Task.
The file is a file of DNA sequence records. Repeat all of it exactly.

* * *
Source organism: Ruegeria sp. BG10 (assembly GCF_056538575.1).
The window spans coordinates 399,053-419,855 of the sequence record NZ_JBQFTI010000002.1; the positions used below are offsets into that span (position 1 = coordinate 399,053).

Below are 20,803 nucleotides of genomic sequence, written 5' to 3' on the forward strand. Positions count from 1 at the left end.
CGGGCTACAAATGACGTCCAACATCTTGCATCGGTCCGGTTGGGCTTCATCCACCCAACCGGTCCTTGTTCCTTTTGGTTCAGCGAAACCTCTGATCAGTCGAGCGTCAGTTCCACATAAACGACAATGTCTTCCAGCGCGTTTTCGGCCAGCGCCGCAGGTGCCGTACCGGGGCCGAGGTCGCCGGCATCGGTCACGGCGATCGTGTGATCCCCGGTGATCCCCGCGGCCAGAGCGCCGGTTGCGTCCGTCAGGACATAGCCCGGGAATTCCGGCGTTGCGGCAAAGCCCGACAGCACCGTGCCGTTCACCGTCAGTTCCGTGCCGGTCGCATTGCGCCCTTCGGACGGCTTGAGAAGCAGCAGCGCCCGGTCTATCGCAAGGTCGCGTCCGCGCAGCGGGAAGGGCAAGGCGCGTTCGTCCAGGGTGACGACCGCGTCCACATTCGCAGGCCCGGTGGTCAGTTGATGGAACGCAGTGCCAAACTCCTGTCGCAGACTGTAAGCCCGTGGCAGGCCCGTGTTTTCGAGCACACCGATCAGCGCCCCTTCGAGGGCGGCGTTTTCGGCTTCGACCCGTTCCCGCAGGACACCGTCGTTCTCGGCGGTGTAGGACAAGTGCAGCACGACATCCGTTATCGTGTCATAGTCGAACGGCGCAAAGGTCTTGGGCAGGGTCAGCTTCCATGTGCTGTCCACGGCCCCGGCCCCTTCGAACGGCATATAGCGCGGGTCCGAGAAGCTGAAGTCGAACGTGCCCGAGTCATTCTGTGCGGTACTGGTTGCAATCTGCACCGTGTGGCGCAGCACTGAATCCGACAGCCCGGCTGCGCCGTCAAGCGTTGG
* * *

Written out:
Source organism: Ruegeria sp. BG10 (assembly GCF_056538575.1).
The window spans coordinates 399,053-419,855 of the sequence record NZ_JBQFTI010000002.1; the positions used below are offsets into that span (position 1 = coordinate 399,053).

Below are 20,803 nucleotides of genomic sequence, written 5' to 3' on the forward strand. Positions count from 1 at the left end.
CGGGCTACAAATGACGTCCAACATCTTGCATCGGTCCGGTTGGGCTTCATCCACCCAACCGGTCCTTGTTCCTTTTGGTTCAGCGAAACCTCTGATCAGTCGAGCGTCAGTTCCACATAAACGACAATGTCTTCCAGCGCGTTTTCGGCCAGCGCCGCAGGTGCCGTACCGGGGCCGAGGTCGCCGGCATCGGTCACGGCGATCGTGTGATCCCCGGTGATCCCCGCGGCCAGAGCGCCGGTTGCGTCCGTCAGGACATAGCCCGGGAATTCCGGCGTTGCGGCAAAGCCCGACAGCACCGTGCCGTTCACCGTCAGTTCCGTGCCGGTCGCATTGCGCCCTTCGGACGGCTTGAGAAGCAGCAGCGCCCGGTCTATCGCAAGGTCGCGTCCGCGCAGCGGGAAGGGCAAGGCGCGTTCGTCCAGGGTGACGACCGCGTCCACATTCGCAGGCCCGGTGGTCAGTTGATGGAACGCAGTGCCAAACTCCTGTCGCAGACTGTAAGCCCGTGGCAGGCCCGTGTTTTCGAGCACACCGATCAGCGCCCCTTCGAGGGCGGCGTTTTCGGCTTCGACCCGTTCCCGCAGGACACCGTCGTTCTCGGCGGTGTAGGACAAGTGCAGCACGACATCCGTTATCGTGTCATAGTCGAACGGCGCAAAGGTCTTGGGCAGGGTCAGCTTCCATGTGCTGTCCACGGCCCCGGCCCCTTCGAACGGCATATAGCGCGGGTCCGAGAAGCTGAAGTCGAACGTGCCCGAGTCATTCTGTGCGGTACTGGTTGCAATCTGCACCGTGTGGCGCAGCACTGAATCCGACAGCCCGGCTGCGCCGTCAAGCGTTGG